The number of compact Hausdorff group topologies on a given group strongly depends on the algebraic structure of the group.

For example, any finite-dimensional torus $(\mathbb R/\mathbb Z)^n$ has $2^{\mathfrak c}$ automorphisms, among which only finitely many continuous. This implies that $(\mathbb R/\mathbb Z)^n$ has $2^{\mathfrak c}$ pairwise incomparable compact Hausdorff group topologies.

On the other hand, for any odd $n$ the group $SO(n,\mathbb R)$ has a unique compact Hausdorff topology, according to a classical result (1933) of van der Waerden.

A compact topological group $G$ is called *van der Waerden* (or else *self-bohrifying*) if every group homomorphism $G\to K$ to a compact Hausdorff topological group is continuous. It is easy to see that van der Waerden groups admit a unique compact Hausdorff topology. This paper of Hart and Kunen contains many examples of van der Waerden (=self-bohrifying) compact Hausdorff topological groups.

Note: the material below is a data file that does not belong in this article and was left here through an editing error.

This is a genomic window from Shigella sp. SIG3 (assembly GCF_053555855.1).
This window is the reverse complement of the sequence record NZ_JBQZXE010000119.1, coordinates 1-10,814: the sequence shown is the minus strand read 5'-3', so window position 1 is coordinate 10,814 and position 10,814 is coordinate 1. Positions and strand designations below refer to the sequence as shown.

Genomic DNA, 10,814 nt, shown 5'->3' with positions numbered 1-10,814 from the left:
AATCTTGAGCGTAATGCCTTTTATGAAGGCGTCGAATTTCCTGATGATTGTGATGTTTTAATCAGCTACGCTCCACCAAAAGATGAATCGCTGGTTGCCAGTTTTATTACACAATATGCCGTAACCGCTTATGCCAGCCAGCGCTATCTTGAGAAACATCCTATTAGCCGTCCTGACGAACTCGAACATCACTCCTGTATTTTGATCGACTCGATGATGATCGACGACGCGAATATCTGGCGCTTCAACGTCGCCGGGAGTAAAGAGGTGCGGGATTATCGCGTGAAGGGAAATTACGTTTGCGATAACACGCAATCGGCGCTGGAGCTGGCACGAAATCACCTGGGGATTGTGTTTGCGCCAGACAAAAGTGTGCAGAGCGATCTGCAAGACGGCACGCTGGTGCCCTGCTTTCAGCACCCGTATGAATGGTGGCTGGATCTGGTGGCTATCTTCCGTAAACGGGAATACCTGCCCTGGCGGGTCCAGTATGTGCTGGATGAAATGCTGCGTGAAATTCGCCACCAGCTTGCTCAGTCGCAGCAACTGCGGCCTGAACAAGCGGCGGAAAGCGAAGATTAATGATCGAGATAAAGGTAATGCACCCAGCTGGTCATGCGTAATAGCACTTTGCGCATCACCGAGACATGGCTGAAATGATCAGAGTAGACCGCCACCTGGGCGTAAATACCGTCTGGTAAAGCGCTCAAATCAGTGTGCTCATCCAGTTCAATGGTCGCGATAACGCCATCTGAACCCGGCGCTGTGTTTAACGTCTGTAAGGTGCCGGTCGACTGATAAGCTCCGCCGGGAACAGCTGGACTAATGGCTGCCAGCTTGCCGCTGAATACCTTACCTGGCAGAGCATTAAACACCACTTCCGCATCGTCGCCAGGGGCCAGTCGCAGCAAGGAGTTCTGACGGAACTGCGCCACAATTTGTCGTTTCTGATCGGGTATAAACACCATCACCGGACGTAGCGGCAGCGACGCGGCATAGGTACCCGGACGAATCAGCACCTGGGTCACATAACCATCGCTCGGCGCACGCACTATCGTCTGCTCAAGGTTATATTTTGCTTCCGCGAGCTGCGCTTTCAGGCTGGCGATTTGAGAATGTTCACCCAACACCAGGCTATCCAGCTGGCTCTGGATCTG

In particular, by Lemma 5.20 in the mentioned paper of Hart and Kunen, a countable product $\prod_{k\in\omega}G_k$ of finite groups is self-bohrifying if

1) No group occurs infinitely often in the list $(G_n)_{n\in\omega}$;

2) Each $G_k$ is either $A_{k_n}$ or $PSL(j_k, q_k)$ or $SL(j_k, q_k)$, where $\sup_k j_k=\infty$.

group topologieson the given group? $\endgroup$ – Yemon Choi Feb 10 at 3:18